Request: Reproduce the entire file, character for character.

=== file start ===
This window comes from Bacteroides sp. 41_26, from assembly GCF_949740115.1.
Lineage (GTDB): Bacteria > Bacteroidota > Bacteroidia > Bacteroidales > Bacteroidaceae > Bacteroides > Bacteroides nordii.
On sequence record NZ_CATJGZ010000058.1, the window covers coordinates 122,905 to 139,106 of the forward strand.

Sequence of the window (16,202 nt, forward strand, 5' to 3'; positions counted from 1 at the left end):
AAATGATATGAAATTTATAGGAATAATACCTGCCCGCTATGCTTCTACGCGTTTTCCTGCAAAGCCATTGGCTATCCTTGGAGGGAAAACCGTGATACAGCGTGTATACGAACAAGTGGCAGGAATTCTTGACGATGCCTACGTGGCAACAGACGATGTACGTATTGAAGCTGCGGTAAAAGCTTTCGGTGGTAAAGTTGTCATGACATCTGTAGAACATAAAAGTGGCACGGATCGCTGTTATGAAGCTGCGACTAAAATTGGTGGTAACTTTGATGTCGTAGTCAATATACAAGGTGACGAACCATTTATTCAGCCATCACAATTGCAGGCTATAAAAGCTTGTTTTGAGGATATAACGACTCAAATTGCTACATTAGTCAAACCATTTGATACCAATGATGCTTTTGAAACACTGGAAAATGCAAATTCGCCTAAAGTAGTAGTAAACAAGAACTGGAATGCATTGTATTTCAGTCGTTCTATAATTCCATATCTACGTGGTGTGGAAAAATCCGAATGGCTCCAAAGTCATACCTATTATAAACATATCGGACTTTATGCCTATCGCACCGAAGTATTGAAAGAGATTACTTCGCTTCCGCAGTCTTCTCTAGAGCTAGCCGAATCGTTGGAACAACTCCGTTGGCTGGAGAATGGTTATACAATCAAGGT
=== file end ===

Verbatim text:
This window comes from Bacteroides sp. 41_26, from assembly GCF_949740115.1.
Lineage (GTDB): Bacteria > Bacteroidota > Bacteroidia > Bacteroidales > Bacteroidaceae > Bacteroides > Bacteroides nordii.
On sequence record NZ_CATJGZ010000058.1, the window covers coordinates 122,905 to 139,106 of the forward strand.

Sequence of the window (16,202 nt, forward strand, 5' to 3'; positions counted from 1 at the left end):
AAATGATATGAAATTTATAGGAATAATACCTGCCCGCTATGCTTCTACGCGTTTTCCTGCAAAGCCATTGGCTATCCTTGGAGGGAAAACCGTGATACAGCGTGTATACGAACAAGTGGCAGGAATTCTTGACGATGCCTACGTGGCAACAGACGATGTACGTATTGAAGCTGCGGTAAAAGCTTTCGGTGGTAAAGTTGTCATGACATCTGTAGAACATAAAAGTGGCACGGATCGCTGTTATGAAGCTGCGACTAAAATTGGTGGTAACTTTGATGTCGTAGTCAATATACAAGGTGACGAACCATTTATTCAGCCATCACAATTGCAGGCTATAAAAGCTTGTTTTGAGGATATAACGACTCAAATTGCTACATTAGTCAAACCATTTGATACCAATGATGCTTTTGAAACACTGGAAAATGCAAATTCGCCTAAAGTAGTAGTAAACAAGAACTGGAATGCATTGTATTTCAGTCGTTCTATAATTCCATATCTACGTGGTGTGGAAAAATCCGAATGGCTCCAAAGTCATACCTATTATAAACATATCGGACTTTATGCCTATCGCACCGAAGTATTGAAAGAGATTACTTCGCTTCCGCAGTCTTCTCTAGAGCTAGCCGAATCGTTGGAACAACTCCGTTGGCTGGAGAATGGTTATACAATCAAGGT